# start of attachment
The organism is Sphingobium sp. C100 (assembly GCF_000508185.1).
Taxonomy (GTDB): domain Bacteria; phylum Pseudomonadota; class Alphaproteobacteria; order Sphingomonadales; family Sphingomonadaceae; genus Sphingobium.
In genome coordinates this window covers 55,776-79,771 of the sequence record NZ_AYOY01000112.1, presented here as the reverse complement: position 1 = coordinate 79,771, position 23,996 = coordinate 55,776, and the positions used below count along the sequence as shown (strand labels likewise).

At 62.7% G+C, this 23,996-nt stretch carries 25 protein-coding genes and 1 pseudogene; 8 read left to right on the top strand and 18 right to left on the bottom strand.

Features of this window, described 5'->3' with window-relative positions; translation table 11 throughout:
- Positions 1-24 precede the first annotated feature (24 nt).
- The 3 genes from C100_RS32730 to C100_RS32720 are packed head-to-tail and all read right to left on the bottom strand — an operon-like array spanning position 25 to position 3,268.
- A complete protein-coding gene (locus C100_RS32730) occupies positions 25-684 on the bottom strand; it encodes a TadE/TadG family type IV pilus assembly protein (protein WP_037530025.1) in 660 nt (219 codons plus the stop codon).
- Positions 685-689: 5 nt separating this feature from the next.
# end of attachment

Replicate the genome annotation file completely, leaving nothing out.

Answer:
The organism is Sphingobium sp. C100 (assembly GCF_000508185.1).
Taxonomy (GTDB): domain Bacteria; phylum Pseudomonadota; class Alphaproteobacteria; order Sphingomonadales; family Sphingomonadaceae; genus Sphingobium.
In genome coordinates this window covers 55,776-79,771 of the sequence record NZ_AYOY01000112.1, presented here as the reverse complement: position 1 = coordinate 79,771, position 23,996 = coordinate 55,776, and the positions used below count along the sequence as shown (strand labels likewise).

At 62.7% G+C, this 23,996-nt stretch carries 25 protein-coding genes and 1 pseudogene; 8 read left to right on the top strand and 18 right to left on the bottom strand.

Features of this window, described 5'->3' with window-relative positions; translation table 11 throughout:
- Positions 1-24 precede the first annotated feature (24 nt).
- The 3 genes from C100_RS32730 to C100_RS32720 are packed head-to-tail and all read right to left on the bottom strand — an operon-like array spanning position 25 to position 3,268.
- A complete protein-coding gene (locus C100_RS32730) occupies positions 25-684 on the bottom strand; it encodes a TadE/TadG family type IV pilus assembly protein (protein WP_037530025.1) in 660 nt (219 codons plus the stop codon).
- Positions 685-689: 5 nt separating this feature from the next.